Ramadan – An Exercise in Self restraint
By Sarah Siddiqui, Engage Minnesota
Ramadan is a sacred month for the Muslims. Muslims believe that this is the month in which the first revelation of the Quran, Muslims’ holy book, came down to the Prophet Muhammad (peace be upon him). In Ramadan, Muslims are required to fast from dawn to sunset. Fasting is not just refraining from eating and drinking, but also staying away from acts such as cursing, backbiting, and so on. It’s the time of the year when Muslims try to become closer to God and try to humble themselves.
I think Muslims are the only people who actually look forward to a month where they can’t eat or drink, sunrise to sunset. But, there are many reasons as to why Muslims look forward to this month of fasting. Fasting in Ramadan helps them become more patient, and allows them to learn self-restraint. Food is everywhere. Literally! So, it requires a huge amount of restraint in order to not be tempted to break their fast. Also, people around them, like at work or school, would eat in front of them, which also aids in strengthening their resistance to give in. As said earlier, fasting for Muslims does not only mean no drinking and eating, it also means no bad habits like backbiting, cursing, or fighting. So, Muslims use this month to get rid of their bad habits. For example, if someone has a really bad habit of cursing and a situation in which they would usually curse comes up, he/she would restrain him/herself from cursing. This way, their resistance towards the bad habit will build up and, by the end of the month that habit will be gone. This is one of the biggest reasons why Muslims look forward to the month of Ramadan: to get rid of bad habits.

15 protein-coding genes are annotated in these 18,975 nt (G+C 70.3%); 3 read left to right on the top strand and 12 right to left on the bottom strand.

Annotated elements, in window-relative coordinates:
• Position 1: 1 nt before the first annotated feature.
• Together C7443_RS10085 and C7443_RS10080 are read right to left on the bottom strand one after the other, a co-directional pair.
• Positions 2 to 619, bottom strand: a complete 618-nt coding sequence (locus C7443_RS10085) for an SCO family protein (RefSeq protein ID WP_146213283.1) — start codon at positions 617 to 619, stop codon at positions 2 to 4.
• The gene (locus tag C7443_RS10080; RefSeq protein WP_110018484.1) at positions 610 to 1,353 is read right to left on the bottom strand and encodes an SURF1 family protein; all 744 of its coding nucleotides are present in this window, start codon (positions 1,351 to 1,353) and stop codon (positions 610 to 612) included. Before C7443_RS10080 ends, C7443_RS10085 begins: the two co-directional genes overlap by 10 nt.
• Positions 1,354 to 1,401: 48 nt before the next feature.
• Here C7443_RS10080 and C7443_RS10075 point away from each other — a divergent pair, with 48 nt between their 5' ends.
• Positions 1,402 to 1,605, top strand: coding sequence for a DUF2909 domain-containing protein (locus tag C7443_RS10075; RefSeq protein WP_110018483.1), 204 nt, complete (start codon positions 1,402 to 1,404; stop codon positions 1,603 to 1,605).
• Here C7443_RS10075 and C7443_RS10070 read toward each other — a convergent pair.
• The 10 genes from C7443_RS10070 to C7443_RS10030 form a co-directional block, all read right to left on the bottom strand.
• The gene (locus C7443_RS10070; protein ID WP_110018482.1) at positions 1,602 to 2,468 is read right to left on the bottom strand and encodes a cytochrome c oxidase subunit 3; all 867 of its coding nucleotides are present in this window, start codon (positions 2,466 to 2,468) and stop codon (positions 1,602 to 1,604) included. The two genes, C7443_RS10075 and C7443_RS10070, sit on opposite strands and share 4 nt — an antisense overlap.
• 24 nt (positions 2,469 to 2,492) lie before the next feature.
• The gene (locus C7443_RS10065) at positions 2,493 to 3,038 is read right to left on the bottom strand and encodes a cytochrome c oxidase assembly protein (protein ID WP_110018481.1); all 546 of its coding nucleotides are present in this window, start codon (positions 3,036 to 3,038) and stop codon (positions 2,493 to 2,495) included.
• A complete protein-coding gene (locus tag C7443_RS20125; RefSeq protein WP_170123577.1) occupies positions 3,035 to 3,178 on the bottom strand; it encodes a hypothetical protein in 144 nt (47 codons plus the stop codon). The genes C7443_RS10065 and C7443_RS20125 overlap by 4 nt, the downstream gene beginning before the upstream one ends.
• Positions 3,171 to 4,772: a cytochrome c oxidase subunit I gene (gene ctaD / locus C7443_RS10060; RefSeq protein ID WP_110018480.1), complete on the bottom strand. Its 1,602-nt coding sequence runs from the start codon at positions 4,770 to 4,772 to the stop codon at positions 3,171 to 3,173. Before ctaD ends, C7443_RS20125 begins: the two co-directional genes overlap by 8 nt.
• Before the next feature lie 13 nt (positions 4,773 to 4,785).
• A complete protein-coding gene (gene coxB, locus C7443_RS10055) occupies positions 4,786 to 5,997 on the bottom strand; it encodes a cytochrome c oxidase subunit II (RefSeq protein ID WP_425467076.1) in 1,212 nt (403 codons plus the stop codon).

Nouman Ali Khan, a well-known scholar, explains an ayah in the Quran that speaks about Ramadan and fasting. The ayah is: “O ye who believe! Fasting is prescribed to you as it was prescribed to those before you, that ye may (learn) taqwa ,” (2:183; Yusuf Ali). In this verse, he explains that God gave Muslims fasting so that they may attain taqwa (piety/self-restraint) , which means an urge to protect yourself and watch out for trouble. He explains that God gave the Muslims fasting so that they can develop a sense of protecting themselves and that, hopefully, by the end of the month, they will develop the urge to always protect themselves. He then presents the viewers with the question, “protect ourselves from what?” He answers the question by saying God wants us to protect ourselves from putting ourselves in trouble, or in loss, and protect ourselves from disappointing God and his messenger Prophet Muhammad (peace be upon him). So, fasting helps you protect yourself from all the negative things.
Muslims also have to be patient and wait until sundown to eat and drink. They have to be patient with people who are giving them a hard time. This helps them build up patience, which is highly encouraged in Islam. The Prophet Muhammad, upon him peace and blessings, taught his followers to have patience and to trust God at all times. The biggest realization that Muslims go through while fasting is that God has blessed them with so many blessings, for example food and water. Fasting is a way of temporarily experiencing what the people who do not have the means to get food go through. This makes them even more grateful towards Him, and because they are grateful they become closer to God.
There are many reasons as to why Ramadan is so sacred to Muslims. Way more than what I have mentioned in this article. Training on how to be more patient, and developing restraint is just the tip of the iceberg.
Sarah Siddiqui is a Freshman at St. Thomas University and the current president of the Muslim Youth of Minnesota. She is a life-long Minnesotan and lives in Blaine.